A star rating of 4 out of 5.

Imagine a 1980s movie tie-in video game, but made with the technological capabilities today and an abundant amount of love for the source material.


The game you're imagining is RoboCop: Rogue City, a first-person shooter that launches on Thursday 2nd November for PC, PS5 and Xbox Series X/S.

You can actually already play it in early access if you pre-ordered the 'Alex Murphy Edition'.

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The game is set between the events of the second and third entries in the original RoboCop film franchise (reboot? What reboot?), with iconic actor Peter Weller reprising the title role.

And given that this performance was always monotone and deadpan, it translates into the gaming voice-over realm just fine.

Playing as this armoured avenger is genuinely fun, with his lumbering movement and bullet-sponge mechanical body providing a really refreshing change of pace from the usual shooters of today. We'd definitely recommend it for fans of the films.

Hardened gamers may find a few annoyances here and there, from dodgy facial animations to stingy checkpointing - and even some buggy moments where a character will disappear unnaturally through a wall.

But if your primary objective here is to have a fun time and remember why you loved RoboCop back in the day, we think you'll have a mostly great experience with Rogue City.

In terms of the writing, the developers at Teyon clearly have a lot of love for the source material, as they've woven in all sorts of Easter eggs and callbacks while also generating a new story that slots in nicely between the established beats.

And yes, you will get a trophy for shooting someone in an area that you could probably guess!

There's also, impressively, an engaging emotional core to the game. While anyone could take a stab at the ultra-violence of the early films and the political satire that they're often remembered for, it takes genuine care for the character to get under RoboCop's skin (what's left of it, anyway) in the way this game does.

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Despite not being an open-world affair in the truest sense, the game does offer a series of decent-sized areas for the player to explore, with some imaginative side missions thrown in along with plentiful collectable criminal evidence.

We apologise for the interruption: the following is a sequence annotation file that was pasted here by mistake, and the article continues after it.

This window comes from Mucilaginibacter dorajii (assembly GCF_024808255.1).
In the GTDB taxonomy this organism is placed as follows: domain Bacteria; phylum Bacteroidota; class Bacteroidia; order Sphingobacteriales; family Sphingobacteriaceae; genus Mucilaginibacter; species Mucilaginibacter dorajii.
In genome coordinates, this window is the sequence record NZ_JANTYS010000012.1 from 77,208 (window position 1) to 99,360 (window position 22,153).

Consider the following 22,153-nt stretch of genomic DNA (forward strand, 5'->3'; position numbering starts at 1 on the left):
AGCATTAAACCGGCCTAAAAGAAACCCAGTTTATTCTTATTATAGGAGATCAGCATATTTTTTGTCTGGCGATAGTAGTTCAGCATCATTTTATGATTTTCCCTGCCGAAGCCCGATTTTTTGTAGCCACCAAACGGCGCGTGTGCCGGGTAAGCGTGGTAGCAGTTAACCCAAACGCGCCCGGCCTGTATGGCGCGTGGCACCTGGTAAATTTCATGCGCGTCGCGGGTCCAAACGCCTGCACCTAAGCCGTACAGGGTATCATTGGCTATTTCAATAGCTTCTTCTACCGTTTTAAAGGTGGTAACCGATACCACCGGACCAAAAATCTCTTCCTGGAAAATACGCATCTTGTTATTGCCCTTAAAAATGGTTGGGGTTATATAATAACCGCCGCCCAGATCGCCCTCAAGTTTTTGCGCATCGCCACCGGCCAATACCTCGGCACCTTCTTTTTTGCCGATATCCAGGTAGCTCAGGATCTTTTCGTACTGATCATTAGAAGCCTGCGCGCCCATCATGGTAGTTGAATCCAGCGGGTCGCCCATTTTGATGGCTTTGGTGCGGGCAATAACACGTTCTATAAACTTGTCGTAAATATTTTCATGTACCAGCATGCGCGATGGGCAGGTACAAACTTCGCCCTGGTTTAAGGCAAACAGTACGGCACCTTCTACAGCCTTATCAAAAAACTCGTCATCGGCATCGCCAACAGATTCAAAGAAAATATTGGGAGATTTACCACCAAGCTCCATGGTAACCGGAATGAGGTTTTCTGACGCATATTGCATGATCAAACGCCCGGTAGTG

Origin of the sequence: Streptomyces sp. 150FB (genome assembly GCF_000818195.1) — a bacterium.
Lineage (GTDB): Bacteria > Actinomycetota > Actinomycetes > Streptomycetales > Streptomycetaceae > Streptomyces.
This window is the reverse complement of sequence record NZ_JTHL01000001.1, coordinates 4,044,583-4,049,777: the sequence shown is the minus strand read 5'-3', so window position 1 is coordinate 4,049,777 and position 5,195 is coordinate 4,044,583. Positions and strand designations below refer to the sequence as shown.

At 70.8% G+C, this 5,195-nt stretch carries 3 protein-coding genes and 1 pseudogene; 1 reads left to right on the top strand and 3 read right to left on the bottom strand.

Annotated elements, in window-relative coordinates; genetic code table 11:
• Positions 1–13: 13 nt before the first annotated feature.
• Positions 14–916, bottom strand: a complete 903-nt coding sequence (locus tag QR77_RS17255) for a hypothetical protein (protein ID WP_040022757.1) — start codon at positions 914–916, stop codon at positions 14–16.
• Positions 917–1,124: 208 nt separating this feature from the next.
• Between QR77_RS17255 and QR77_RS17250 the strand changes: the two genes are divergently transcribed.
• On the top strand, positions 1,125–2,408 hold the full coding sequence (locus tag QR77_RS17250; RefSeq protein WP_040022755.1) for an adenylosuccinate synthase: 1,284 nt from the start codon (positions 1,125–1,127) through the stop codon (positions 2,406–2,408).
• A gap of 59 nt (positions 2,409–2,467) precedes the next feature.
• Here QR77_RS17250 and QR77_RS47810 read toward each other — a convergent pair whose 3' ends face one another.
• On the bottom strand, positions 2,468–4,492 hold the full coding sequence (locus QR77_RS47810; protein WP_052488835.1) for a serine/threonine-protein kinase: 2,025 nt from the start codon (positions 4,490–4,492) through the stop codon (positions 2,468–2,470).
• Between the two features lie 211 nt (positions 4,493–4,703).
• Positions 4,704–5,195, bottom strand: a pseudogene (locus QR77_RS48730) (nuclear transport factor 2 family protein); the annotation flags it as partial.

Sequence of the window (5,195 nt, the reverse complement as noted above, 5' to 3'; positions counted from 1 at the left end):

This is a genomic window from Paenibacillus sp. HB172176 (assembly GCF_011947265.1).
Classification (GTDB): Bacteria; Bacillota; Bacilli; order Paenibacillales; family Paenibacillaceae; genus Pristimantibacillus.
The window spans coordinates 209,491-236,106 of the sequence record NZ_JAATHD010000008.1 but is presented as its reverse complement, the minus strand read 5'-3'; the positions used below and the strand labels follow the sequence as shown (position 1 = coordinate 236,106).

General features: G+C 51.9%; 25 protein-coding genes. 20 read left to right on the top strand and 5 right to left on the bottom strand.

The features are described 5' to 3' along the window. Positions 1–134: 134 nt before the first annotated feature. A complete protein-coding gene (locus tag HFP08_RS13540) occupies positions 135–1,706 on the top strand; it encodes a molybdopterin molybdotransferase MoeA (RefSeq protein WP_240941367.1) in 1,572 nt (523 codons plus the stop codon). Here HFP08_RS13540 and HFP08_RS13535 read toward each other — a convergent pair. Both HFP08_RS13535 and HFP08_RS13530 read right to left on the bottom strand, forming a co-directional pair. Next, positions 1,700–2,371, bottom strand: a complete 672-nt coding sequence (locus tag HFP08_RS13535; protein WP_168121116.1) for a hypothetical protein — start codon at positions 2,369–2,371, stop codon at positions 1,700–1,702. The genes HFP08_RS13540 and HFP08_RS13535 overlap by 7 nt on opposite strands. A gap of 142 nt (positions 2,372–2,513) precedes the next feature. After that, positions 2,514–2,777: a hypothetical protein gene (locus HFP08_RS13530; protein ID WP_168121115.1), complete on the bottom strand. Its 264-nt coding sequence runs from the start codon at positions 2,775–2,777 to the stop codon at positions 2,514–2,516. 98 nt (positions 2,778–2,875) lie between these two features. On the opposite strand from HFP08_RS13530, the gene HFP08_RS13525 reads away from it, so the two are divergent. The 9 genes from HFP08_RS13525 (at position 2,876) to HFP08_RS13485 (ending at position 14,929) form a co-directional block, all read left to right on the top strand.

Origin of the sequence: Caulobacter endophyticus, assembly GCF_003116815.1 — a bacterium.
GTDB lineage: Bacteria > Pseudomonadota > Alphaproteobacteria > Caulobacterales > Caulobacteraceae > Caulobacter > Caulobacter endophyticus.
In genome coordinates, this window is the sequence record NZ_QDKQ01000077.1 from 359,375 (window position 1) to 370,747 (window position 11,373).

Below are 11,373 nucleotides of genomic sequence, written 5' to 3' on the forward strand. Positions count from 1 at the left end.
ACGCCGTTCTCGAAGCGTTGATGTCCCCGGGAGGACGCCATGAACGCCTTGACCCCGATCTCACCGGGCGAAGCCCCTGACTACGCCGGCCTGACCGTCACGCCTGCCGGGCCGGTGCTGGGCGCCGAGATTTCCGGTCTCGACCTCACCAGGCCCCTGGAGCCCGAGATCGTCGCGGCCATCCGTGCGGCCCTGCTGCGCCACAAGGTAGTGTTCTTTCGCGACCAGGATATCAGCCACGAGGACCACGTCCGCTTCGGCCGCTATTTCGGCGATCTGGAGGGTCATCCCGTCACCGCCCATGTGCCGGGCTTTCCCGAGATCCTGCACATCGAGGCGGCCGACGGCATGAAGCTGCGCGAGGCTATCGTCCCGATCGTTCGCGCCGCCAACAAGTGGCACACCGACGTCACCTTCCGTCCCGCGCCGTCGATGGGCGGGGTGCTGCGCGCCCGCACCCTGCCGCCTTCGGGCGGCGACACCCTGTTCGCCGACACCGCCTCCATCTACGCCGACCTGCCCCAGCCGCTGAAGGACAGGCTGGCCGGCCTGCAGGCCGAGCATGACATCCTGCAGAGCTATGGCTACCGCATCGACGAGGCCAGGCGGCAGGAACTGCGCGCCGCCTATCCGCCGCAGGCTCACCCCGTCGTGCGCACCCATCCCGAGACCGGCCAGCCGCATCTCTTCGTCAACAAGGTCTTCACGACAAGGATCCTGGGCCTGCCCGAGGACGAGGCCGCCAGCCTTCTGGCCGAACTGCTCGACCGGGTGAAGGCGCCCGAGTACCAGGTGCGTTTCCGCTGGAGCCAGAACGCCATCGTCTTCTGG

Not content with just being a robot action game, Rogue City also takes the time to give you plenty of cop work to do (plenty of which you can skip past if you'd prefer).

Overall, the gameplay is pretty fun, with RoboCop feeling utterly unique as he clanks his way slowly through combat arenas, blasting away at crooks and even throwing everything from computers to motorbikes at his foes.

Blood splatters in all directions, and you can also look around using the green-hued RoboCop vision to spot interactive items in the space.

To put it simply, you'll genuinely feel like you're playing as the character, with Weller's suitably flat voice guiding you through the experience (along with some memorable side characters).

The baddies may not always have very interesting personalities, but they make for good target practice, and there is an impressive amount of variety in how they'll behave, providing you with ample challenge in each major confrontation.

At the end of every level, you'll be given a score card that will note how many side missions you ticked off, how much criminal evidence you found and numerous other things that the game has been tracking.

When it comes to scoring the game itself, we're happy to ignore the glitches and the un-synced faces. Much like the hero at its heart, this game is more than the sum of its parts.

RoboCop: Rogue City launches Thursday 2nd November for PC, PS5 and Xbox Series X/S, and you can order your copy now. We reviewed on Xbox Series X.

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